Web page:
Northern News Services
Thursday, June 21, 2007
INUVIK - The children of the Aboriginal Head Start program in Inuvik will have extra reading materials to learn from, thanks to their love for literacy.
The Inuvik Literacy Circle held a challenge for the pre-school and elementary programs in town.
The Aboriginal Head Start program was recently awarded with books for the centre and backpacks with goodies for the participating children. The gifts were given by the Inuvik Literacy Circle on June 14. The children won a literacy challenge by writing or drawing about why they liked to read. The winners included from left, Kai Cardinal, Dalton McLeod, Lauren Ross and Isabelle Hendrick.
Dez Loreen/NNSL photo
To complete the challenge, children from various programs wrote or drew pictures about their favourite literacy activity, whether it be reading, doing crafts or going in the bush.
The prize of the challenge was $500 worth of children's books and special backpacks, filled with reading materials and learning tools for all children in the program. The backpacks were donated by the NWT Literacy Council.
Suzanne Robinson is an organizer of the literacy circle. She said the funding for the challenge came from a government grant.
"This is one of the activities we're doing in Inuvik to promote literacy," said Robinson.
Robinson added that the theme of the challenge was "Literacy lives here."
She said the Aboriginal Head Start program won the challenge because they had the most submissions.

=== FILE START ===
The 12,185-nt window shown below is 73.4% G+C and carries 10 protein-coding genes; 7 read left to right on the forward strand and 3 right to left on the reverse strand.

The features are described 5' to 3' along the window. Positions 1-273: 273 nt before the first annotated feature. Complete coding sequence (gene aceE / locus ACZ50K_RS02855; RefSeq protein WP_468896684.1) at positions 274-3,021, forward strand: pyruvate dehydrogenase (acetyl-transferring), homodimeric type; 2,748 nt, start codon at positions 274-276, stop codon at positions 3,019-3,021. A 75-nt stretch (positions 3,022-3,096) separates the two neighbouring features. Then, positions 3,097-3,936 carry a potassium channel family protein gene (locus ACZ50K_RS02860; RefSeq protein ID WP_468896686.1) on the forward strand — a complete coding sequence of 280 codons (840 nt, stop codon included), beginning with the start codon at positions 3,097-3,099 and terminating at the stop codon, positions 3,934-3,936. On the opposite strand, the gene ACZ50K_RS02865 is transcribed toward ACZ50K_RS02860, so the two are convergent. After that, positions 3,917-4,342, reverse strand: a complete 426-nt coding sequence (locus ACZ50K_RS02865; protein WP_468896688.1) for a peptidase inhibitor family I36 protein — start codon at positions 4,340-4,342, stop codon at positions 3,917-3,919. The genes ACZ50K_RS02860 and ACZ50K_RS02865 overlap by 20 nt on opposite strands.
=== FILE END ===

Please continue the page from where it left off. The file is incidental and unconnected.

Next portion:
"Their entries were the most charming," said Robinson.
Robinson said that the literacy circle is looking to host another challenge in the fall school semester.
She added that the circle is always open to new members who want to be involved in promoting literacy in the region.
Co-ordinator for the Aboriginal Head Start program Donna Ann Rogers said the challenge was introduced by a parent.
"One of the parents brought in a poster, we looked it over and made submissions," she said.
Rogers said that one of the submissions came in the form of a drawing.
"We read them a book and some of them drew pictures and wrote about the story," she said.
In May, the head start program also made bookmarks for the children to use at home and while at the centre.
Rogers said that the materials and books will help their program in the new year.
"Reading is an important part of our program," she said.
"We read to the kids, books are really important to our school."
The program serves children aged three to four.